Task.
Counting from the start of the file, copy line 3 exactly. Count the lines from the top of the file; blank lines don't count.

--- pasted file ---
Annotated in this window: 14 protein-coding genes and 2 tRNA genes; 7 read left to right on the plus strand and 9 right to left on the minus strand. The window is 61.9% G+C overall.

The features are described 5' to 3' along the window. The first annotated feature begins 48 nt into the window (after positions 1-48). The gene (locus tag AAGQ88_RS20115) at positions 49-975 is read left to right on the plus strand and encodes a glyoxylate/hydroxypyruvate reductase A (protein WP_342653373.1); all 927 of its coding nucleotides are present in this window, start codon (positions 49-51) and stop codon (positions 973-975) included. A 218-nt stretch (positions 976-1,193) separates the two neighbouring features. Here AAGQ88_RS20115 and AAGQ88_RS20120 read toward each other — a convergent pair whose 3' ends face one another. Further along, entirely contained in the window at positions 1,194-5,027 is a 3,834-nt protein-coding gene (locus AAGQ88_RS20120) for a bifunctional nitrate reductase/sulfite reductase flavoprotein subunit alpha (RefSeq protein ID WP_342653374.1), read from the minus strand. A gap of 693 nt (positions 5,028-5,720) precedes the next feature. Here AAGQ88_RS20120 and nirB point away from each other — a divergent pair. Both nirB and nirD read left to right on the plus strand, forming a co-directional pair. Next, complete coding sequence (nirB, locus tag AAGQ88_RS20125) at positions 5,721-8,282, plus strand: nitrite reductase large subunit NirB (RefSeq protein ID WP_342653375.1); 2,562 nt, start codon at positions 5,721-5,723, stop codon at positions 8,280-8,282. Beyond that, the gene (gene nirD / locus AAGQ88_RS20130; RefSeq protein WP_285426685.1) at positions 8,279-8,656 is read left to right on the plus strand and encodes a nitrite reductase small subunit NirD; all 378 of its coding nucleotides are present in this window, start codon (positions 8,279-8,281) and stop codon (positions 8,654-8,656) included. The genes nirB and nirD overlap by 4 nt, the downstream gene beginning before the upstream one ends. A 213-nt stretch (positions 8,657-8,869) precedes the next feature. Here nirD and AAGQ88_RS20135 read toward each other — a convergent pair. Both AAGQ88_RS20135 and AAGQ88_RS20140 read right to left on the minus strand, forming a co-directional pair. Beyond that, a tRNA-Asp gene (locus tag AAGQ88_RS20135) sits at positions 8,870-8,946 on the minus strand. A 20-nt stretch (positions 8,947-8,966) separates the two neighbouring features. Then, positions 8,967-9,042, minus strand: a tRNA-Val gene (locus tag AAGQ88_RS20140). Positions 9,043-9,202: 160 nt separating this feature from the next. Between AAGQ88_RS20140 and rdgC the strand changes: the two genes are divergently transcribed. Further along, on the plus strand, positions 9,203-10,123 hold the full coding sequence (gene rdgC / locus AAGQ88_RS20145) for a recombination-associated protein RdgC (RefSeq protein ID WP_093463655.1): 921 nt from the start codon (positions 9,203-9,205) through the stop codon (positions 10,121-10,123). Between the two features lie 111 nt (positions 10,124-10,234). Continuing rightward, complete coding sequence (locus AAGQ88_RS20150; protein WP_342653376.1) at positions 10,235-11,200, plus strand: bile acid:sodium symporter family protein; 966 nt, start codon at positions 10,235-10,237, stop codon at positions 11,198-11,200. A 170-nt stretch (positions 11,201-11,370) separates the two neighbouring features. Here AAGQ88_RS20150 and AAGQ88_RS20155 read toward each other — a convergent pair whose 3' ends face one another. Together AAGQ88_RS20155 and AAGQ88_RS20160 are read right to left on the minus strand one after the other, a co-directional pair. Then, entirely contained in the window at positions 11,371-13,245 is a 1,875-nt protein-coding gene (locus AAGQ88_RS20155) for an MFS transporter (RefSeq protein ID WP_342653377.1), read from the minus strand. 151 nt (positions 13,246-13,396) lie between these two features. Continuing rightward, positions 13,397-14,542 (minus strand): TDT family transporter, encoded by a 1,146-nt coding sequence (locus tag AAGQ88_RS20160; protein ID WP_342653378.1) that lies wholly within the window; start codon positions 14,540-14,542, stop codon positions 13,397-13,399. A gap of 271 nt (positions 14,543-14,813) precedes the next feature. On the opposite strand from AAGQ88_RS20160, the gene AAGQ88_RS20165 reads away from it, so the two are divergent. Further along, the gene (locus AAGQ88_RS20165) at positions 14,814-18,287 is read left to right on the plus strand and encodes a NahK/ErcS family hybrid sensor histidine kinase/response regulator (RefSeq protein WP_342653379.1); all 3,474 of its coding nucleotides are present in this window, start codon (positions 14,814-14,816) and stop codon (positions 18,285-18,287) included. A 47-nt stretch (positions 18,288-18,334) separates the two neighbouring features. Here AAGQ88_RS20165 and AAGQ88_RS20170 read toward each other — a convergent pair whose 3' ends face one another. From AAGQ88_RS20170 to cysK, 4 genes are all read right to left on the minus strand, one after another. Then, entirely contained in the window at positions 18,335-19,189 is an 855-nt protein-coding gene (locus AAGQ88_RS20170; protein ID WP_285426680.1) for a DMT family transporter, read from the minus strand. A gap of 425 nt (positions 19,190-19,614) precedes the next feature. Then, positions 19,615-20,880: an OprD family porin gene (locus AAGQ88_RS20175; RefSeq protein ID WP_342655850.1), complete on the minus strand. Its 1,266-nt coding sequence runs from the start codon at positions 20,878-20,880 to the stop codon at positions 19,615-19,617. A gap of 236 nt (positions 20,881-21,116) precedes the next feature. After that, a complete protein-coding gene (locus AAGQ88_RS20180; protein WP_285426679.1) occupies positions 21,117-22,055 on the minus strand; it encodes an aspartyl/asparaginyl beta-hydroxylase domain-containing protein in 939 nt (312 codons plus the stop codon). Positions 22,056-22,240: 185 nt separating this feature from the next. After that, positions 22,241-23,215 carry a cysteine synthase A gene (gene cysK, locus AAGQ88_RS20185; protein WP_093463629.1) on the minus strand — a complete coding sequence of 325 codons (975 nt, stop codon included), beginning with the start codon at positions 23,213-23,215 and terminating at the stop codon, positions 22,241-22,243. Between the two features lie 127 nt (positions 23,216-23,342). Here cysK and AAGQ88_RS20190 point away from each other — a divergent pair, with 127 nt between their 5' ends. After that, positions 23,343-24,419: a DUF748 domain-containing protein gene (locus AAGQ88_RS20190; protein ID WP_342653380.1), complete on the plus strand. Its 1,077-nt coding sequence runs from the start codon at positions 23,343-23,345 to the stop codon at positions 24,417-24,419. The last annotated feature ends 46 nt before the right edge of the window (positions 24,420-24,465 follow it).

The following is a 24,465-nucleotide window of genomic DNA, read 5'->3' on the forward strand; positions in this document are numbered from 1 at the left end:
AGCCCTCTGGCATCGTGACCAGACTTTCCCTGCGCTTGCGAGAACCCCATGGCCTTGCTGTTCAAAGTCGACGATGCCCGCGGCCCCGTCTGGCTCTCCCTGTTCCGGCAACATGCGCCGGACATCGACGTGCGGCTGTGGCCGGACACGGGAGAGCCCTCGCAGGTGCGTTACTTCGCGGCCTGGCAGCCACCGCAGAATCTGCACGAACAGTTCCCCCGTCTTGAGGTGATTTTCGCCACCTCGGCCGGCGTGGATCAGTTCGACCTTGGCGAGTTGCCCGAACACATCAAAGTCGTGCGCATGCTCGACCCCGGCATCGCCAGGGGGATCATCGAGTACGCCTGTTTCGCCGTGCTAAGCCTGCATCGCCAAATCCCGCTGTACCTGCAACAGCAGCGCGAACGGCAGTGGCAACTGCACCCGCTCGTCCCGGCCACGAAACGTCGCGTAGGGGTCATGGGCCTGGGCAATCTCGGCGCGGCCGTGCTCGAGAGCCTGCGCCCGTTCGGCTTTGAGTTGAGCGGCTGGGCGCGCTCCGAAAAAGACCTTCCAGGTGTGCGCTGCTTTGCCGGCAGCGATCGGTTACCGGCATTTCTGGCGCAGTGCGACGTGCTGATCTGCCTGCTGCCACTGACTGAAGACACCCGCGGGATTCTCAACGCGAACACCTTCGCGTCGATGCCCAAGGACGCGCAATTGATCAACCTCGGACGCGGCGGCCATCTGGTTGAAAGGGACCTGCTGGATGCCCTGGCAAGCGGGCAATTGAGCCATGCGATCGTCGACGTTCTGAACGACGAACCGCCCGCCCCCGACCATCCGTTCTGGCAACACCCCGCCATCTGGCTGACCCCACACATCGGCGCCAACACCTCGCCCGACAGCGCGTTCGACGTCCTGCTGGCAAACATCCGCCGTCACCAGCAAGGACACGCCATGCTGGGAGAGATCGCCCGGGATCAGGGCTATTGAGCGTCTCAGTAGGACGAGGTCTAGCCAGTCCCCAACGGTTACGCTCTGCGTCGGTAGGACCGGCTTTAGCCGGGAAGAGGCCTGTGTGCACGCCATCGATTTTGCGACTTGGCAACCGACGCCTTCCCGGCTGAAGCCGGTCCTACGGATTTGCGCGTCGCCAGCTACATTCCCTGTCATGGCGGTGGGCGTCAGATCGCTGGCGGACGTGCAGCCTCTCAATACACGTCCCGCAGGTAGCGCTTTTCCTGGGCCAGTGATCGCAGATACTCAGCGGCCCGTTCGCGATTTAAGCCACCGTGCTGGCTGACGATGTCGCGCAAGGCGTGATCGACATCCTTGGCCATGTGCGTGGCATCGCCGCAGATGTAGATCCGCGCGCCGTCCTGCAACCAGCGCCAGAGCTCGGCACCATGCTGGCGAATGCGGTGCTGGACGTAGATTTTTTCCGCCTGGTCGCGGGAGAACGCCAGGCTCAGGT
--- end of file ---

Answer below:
The following is a 24,465-nucleotide window of genomic DNA, read 5'->3' on the forward strand; positions in this document are numbered from 1 at the left end: